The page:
"If anyone claims that Iran should not develop its space industry, we would tell them they are uttering irrelevant words as we do not need to receive permission from anyone for development," Azari Jahromi told reporters in Tehran on Monday.
He reminded that the western states withdrew assistance to Iran when it planned to launch its telecommunication satellite, Mesbah, and said, "Iran cannot wait for other countries for development."
"If we decide to launch into the orbit our two (home-made) satellites, Payam-e Amir Kabir and Dousti, on the back of Iranian launchers, this will no doubt be done," Azari Jahromi said.
Azari Jahromi had announced on Saturday that the country's experts have accomplished the final tests on a number of newly-developed satellites, one of them with the resolution of 40m.
"A satellite with the resolution of 1,000m was due to be built through international cooperation 10 years ago, but they didn't cooperate with Iran," Azari Jahromi wrote on his twitter page.
Now, Iranian experts have manufactured a satellite with the resolution of 25 times better which serves agricultural, environment and water management sectors, he underlined, and added, "Last night, the Iranian satellites passed their tests successfully."
Iran is one of the 9 superior states in building satellites beside the US, Russia, Europe and Canada.
Head of the Iranian Space Agency (ISA) Morteza Barari announced last month his country's plans to manufacture a home-made telecommunication satellite in the next few years.
"Building an indigenized telecommunication satellite within the next 7 years is atop the ISA's plans," Barari said.
He added that the preliminary steps had already been taken by Iran to manufacture a telecommunication satellite by building Nahid 1 and Nahid 2 satellites.
Barari underlined that Iran also planned to build a sensing satellite with a 1-meter precision power in 7 years.
Barari had also announced in October that his country was standing among the 9 top world countries in developing satellites.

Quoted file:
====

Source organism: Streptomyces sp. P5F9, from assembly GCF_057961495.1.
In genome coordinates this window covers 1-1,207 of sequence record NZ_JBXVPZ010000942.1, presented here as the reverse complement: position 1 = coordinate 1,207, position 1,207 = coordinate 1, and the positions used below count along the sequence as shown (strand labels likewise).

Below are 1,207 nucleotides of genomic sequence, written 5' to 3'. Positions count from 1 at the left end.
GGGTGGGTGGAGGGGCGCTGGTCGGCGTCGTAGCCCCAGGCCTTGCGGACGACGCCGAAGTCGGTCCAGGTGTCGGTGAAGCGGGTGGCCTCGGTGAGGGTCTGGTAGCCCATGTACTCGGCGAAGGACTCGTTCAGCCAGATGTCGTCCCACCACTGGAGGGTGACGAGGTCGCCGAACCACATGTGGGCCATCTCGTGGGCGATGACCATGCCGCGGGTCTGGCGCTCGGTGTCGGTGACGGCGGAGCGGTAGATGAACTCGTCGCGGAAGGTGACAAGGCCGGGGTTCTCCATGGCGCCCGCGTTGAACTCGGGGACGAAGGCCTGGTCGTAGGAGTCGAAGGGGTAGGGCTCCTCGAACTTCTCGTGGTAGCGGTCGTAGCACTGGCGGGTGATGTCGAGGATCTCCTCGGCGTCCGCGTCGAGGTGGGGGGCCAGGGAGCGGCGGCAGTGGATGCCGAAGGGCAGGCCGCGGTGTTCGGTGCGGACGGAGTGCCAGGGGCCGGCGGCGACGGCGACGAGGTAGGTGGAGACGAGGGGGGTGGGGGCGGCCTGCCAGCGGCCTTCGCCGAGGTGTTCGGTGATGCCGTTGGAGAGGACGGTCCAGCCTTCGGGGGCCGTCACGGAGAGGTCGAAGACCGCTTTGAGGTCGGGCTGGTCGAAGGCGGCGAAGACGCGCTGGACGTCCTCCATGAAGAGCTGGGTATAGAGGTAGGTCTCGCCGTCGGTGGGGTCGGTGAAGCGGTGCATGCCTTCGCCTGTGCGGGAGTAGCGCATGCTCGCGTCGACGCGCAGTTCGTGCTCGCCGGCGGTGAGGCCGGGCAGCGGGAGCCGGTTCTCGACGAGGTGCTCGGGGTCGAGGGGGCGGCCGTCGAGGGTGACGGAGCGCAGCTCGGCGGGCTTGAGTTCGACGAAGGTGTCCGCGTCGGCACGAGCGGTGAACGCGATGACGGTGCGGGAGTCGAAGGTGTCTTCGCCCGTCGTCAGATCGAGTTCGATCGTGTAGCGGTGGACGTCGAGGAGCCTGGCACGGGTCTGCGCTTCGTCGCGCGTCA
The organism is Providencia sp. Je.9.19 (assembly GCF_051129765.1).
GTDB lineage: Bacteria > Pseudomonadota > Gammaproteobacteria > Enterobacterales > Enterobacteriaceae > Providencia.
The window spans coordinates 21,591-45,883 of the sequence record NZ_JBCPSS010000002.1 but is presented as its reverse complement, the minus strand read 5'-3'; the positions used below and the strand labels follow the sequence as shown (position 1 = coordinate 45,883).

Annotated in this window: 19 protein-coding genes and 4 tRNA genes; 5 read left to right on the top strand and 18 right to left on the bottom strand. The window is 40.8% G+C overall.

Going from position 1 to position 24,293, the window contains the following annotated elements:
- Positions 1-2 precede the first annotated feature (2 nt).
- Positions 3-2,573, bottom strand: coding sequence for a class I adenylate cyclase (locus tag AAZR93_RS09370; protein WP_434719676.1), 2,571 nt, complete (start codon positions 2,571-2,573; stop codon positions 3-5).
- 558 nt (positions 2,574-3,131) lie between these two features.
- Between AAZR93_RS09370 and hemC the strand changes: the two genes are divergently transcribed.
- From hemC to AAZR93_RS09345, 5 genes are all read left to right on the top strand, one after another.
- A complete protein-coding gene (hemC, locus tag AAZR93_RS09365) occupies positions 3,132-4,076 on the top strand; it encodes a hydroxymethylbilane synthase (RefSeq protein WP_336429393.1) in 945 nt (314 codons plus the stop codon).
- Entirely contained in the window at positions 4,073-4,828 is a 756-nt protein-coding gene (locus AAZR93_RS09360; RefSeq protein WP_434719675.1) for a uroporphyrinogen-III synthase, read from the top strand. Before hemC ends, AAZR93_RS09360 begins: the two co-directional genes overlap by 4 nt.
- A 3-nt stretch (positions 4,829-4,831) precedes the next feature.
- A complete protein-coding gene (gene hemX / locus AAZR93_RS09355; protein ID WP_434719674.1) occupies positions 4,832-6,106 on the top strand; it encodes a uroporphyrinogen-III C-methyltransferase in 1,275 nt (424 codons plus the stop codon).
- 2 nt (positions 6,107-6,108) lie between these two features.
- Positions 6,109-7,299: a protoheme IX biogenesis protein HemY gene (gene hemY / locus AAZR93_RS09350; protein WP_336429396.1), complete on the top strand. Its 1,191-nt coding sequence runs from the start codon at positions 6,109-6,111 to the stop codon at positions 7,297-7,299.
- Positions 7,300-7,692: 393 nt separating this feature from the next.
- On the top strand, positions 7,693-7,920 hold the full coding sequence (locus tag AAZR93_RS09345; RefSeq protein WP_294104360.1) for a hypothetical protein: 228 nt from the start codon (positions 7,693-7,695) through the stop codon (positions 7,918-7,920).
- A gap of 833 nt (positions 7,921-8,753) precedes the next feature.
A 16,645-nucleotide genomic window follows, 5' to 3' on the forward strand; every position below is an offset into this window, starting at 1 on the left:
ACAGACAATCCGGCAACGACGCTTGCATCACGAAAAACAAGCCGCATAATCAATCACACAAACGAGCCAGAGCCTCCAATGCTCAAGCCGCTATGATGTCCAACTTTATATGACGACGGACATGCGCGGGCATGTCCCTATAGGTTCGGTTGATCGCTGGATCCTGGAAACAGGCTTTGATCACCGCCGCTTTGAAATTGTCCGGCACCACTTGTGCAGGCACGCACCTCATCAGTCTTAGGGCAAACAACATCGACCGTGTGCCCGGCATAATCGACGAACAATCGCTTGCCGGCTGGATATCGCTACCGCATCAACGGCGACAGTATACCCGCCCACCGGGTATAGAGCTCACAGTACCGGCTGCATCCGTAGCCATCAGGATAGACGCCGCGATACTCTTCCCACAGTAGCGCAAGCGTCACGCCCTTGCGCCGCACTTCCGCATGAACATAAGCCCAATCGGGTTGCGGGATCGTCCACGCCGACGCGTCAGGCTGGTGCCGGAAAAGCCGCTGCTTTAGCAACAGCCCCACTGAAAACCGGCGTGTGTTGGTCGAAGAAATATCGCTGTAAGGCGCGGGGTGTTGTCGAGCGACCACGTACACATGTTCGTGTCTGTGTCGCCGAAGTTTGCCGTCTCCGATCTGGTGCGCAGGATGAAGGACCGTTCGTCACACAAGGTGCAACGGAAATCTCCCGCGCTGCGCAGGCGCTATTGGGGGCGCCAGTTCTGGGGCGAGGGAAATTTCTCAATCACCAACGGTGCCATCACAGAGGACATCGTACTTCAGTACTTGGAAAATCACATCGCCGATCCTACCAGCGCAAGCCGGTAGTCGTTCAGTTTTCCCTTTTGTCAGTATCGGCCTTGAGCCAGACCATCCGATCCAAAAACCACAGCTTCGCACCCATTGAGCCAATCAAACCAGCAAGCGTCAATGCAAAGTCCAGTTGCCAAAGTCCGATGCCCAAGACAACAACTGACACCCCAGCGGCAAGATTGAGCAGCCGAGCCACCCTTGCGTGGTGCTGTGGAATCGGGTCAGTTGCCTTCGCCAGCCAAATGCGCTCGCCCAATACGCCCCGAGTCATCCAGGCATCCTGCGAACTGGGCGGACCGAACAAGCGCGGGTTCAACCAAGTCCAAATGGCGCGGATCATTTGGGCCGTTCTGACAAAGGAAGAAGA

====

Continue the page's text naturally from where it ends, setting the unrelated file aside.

He also added that Iran ranked first in the region in the aerospace sector, explaining that Iran ranked 14th in the world in 2016 but it jumped three grades and ranked 11th in the world in 2017.
Also in the same month, Barari had said that the country's experts had built several new satellites, adding that they would be launched into the orbit soon.
"We hope that satellite Zafar will be ready by the end of this (Iranian) year (started on March 21) and we will pursue its launch next year," Barari told FNA.
He added that satellite Dousti, developed by Sharif University of Technology, had gone through the process of compatibility with the launcher and was standing the launch permission, while satellite Payam, built by Amir Kabir University, and Nahid communication satellite were under the compatibility process and would be launched into the orbit after receiving necessary permissions.
Barari had announced in November that three domestically-made satellites were ready to be launched.
"Sharif University of Technology's Dousti satellite, the sensing-operational satellite of Amirkabir University and a communication satellite named Nahid are ready to launch," Barari said, addressing a meeting in Tehran.
He also said that several other satellites were under construction, adding, "We have planned to build a sensing satellite with the precision of one meter by 2025."
Iran in February 2017 unveiled two new home-made satellites of Nahid 1 and Amir Kabir as well as a space tug built for the first time in the country.
The three space crafts were unveiled in a ceremony participated by Iranian President Hassan Rouhani in Tehran on the occasion of the Space Technology Day in Iran.
Nahid 1 is a telecommunication satellite built in the Iranian Space Research Center.
Payam-e Amir Kabir has been designed and built in Amir Kabir University of Technology and is capable of taking images with a precision better than 40 meters.
Meantime, Saman 1 space tug which has been manufactured for the first time in the country is used to transfer the satellites from Low Earth orbit (LEO) to higher-energy orbits.
Also, Head of Iran's National Space Center Manouchehr Manteqi announced in October that the country planned to cooperate with Russia in sending men into space for the first time.
"Because sending human being into space needs lots of expenses, and different countries use each other's possibilities, and at present, Russia's possibilities are almost complete, we have decided to do the mission in cooperation with Russia," Manteqi told reporters in Tehran.
Iran has previously sent Simorgh satellite and Pajouhesh explorer into the orbit in recent years.